Iraqi resistance grows
The siege of Najaf is the latest episode that underlines the fact that neither US Imperialism nor their puppet "Iraqi government" led by Iyad Allawi control Iraq.
At the time of writing US AC-130s have been bombing the al-Mahdi Army positions in Najaf relentlessly for a week. Hundreds of resistance fighters have been killed. The Grand Ayatollah Allah Ali al-Sistani has issued a call for Iraqis to march to Najaf to save the city. In reality al-Sistani, a pro-interim government supporter and a collaborator with imperialism, is attempting to use his influence as the religious head of the Shias to force a defeat on Muqtada al-Sadr who he views as a threat.
The battle for Najaf has come to symbolise the resistance of the Iraqi people against the US occupation. Fighting has spread from Najaf to numerous other cities, including Sunni areas. Tanks and US warplanes have been bombing Sunni fighters in Fallujah. Demonstrations by Shia and Sunnis against the US assault on Najaf (and the Imam Ali shrine) have even been joined by members of the new Iraqi police force.
"Indeed, watching any Western television station in Baghdad these days is like tuning into planet Mars. Doesn’t Blair realise that Iraq is about to implode? Doesn’t Bush realise this? The American appointed ’government’ controls only parts of Baghdad – even there its ministers and civil servants are car-bombed and assassinated. Baquba, Samara, Kut, Mahmoudiya, Hilla, Fallujah, Ramadi, all are outside government authority. Iyad Allawi, the ’Prime Minister’, is little more than mayor of Baghdad, ’Some journalists,’ Blair announces, ’almost want there to be a disaster in Iraq.’ He doesn’t get it. The disaster exists now." Robert Fisk Independent (London) 1 August 2004.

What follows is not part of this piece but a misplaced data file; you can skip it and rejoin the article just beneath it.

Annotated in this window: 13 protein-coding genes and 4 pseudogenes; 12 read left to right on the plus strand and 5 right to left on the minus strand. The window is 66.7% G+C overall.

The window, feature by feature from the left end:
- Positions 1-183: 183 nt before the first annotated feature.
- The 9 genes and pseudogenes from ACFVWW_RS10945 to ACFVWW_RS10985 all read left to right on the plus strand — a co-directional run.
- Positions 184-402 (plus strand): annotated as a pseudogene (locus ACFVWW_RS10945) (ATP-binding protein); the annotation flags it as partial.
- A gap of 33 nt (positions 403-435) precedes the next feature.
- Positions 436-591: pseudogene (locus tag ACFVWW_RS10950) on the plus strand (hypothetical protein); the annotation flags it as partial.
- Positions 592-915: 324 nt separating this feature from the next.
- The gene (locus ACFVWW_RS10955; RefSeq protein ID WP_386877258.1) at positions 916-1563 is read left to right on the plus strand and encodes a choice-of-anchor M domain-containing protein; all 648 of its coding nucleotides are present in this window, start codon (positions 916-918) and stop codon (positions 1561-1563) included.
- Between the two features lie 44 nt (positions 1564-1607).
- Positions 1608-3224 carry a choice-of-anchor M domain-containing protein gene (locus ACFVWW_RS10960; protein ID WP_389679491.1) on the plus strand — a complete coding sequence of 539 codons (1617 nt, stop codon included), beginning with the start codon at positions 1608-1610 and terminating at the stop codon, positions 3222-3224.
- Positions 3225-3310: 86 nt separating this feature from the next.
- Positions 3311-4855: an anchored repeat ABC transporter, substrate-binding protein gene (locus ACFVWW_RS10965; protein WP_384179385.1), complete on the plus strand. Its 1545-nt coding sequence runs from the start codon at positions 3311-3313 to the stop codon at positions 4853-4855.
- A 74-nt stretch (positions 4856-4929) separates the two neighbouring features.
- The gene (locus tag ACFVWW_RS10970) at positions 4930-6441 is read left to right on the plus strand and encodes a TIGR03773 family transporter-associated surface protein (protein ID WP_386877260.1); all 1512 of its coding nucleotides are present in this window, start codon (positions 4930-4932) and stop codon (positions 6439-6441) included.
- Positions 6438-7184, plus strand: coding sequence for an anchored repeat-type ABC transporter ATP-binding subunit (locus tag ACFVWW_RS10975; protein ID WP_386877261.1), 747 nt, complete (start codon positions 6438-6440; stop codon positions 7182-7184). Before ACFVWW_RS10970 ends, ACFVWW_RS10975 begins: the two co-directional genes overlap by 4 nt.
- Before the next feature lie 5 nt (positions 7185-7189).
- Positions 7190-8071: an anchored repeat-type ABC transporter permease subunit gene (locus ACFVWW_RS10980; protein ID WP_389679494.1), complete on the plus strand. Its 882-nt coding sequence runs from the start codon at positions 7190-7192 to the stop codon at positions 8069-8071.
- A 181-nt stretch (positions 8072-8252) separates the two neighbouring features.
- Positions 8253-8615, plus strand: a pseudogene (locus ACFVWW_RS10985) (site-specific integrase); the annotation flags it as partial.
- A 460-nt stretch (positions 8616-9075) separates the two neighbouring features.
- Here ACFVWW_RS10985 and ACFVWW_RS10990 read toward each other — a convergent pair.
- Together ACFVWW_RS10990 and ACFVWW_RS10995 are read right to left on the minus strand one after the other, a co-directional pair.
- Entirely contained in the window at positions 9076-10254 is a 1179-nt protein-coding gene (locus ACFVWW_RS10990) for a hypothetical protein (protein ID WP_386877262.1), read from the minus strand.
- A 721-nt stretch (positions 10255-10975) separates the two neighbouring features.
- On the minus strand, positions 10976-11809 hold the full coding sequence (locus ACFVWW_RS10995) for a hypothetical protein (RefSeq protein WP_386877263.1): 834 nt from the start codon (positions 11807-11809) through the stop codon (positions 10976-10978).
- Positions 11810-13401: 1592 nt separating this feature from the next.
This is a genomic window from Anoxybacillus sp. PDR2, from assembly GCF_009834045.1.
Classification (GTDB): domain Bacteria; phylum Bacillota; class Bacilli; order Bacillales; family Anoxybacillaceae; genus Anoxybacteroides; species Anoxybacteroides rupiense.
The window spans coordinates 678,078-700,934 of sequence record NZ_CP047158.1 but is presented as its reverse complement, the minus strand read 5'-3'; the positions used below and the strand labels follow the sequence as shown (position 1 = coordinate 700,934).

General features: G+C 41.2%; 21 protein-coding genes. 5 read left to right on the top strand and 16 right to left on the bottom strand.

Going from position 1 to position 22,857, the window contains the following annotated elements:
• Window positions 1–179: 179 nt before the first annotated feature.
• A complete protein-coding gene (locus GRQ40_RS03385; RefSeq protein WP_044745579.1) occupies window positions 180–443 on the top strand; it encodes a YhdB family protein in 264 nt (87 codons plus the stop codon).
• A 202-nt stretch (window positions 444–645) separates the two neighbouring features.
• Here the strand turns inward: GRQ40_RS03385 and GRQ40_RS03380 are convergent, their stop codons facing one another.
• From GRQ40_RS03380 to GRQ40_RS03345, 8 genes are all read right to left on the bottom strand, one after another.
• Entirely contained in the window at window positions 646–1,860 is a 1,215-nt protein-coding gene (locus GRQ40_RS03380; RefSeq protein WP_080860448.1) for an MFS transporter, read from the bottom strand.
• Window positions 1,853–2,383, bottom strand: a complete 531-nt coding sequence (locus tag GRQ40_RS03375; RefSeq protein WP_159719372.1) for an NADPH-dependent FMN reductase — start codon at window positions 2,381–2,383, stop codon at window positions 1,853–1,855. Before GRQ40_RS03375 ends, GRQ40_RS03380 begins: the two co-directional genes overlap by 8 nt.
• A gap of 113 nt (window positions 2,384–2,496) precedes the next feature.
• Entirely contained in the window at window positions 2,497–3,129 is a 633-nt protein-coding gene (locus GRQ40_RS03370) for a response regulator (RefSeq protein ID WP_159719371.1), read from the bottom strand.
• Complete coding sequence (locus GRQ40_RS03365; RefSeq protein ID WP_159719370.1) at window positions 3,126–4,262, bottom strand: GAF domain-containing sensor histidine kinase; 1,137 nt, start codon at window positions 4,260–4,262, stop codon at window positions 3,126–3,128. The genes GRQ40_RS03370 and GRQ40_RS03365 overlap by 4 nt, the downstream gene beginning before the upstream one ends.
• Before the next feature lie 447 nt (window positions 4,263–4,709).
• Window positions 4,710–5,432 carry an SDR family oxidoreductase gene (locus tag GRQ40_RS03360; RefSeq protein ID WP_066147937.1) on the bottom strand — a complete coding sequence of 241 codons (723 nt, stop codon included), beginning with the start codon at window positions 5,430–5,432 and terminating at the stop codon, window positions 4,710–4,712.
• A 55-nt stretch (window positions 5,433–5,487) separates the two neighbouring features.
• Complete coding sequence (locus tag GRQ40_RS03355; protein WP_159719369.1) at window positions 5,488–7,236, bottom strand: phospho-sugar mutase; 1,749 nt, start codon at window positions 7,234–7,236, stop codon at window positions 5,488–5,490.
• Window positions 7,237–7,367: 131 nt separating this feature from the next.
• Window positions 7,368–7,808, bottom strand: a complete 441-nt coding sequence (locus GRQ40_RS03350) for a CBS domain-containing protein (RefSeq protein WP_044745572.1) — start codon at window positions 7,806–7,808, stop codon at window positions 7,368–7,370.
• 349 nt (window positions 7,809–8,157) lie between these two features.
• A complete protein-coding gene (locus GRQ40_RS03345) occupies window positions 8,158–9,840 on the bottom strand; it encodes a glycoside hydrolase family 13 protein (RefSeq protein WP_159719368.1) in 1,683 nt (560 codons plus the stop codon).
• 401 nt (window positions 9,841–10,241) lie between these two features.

When Bush tried to claim that the Iraqi Olympic football team was a symbol of the new free Iraq, its manager called for an end to the US occupation! In the US presidential elections, Iraq has become a plaything for Bush and Kerry to slag each other off, but in Iraq the US occupation which has cost them $130 billion so far, is stumbling from one disaster to another. There have been 700 attacks on oil pipelines, nearly 1,500 Iraqis have been killed in the last six weeks and the streets are swarming with private "security" personnel, in reality, foreign mercenaries.
So far only $600 million of the allocated $18 billion approved for the rebuilding of Iraq has been spent and much of this on security. An inquiry into the torture of Iraqi prisoners in the Abu Ghraib jail described the prison as an "animal house" and said that "Institutional and personal responsibility [for the torture]" stretched "right up the chain of command in Washington".
The effects of the crisis in Iraq are spreading to every corner of the globe. Oil prices have risen 30% this year and hover between $45 and $50 a barrel (oil is now 136% more expensive than before September 11th). Capitalist politicians and big business now fear that this will lead to a world recession.
Even if the US army, (fronted by a token Iraqi force), manages to "defeat" the al-Mahdi army in Najaf that will not signal the end of the resistance to the occupation. Nor will it mean the end of the al-Mahdi army as the Iraqi collaborators predict.
Muqtada al-Sadr’s power base is in Sadr City, the Shia district of Baghdad. The two million Shias in Sadr City face mass unemployment, US forces on their streets, live in slums and are opposed to the US occupation and it’s Iraqi puppet regime.
"Prime Minister" Iyad Allawi, whose background includes links to the CIA, has signed the "death warrant" for his Iraqi interim government by sending US forces against the Shia resistance fighters. A "victory" for US Imperialism in Najaf will be pyrrhic and short lived. The resistance movement will continue to gather pace.
On the other hand, the programme of Sadr, and other similar groups, for a fundamentalist Shia state offers no way out. Sadr’s militia has clamped down, Taliban style, in areas like Sadr city.
The call for a shia – or a sunni – state cannot build unity among the people of Iraq, but will widen the religious and national divisions that ultimately could result in civil war. The way forward is to build a united movement of the working class against the occupation and for a secular and socialist Iraq.
The pressures on the Bush regime such as the mounting death toll and declining morale amongst US troops; the growth in opposition to the occupation in the US and around the world; and the instability in the oil markets are underlining the fact that it is impossible for the US to win its war of occupation in Iraq.
From Socialist Voice, paper of the Socialist Party, cwi in Ireland.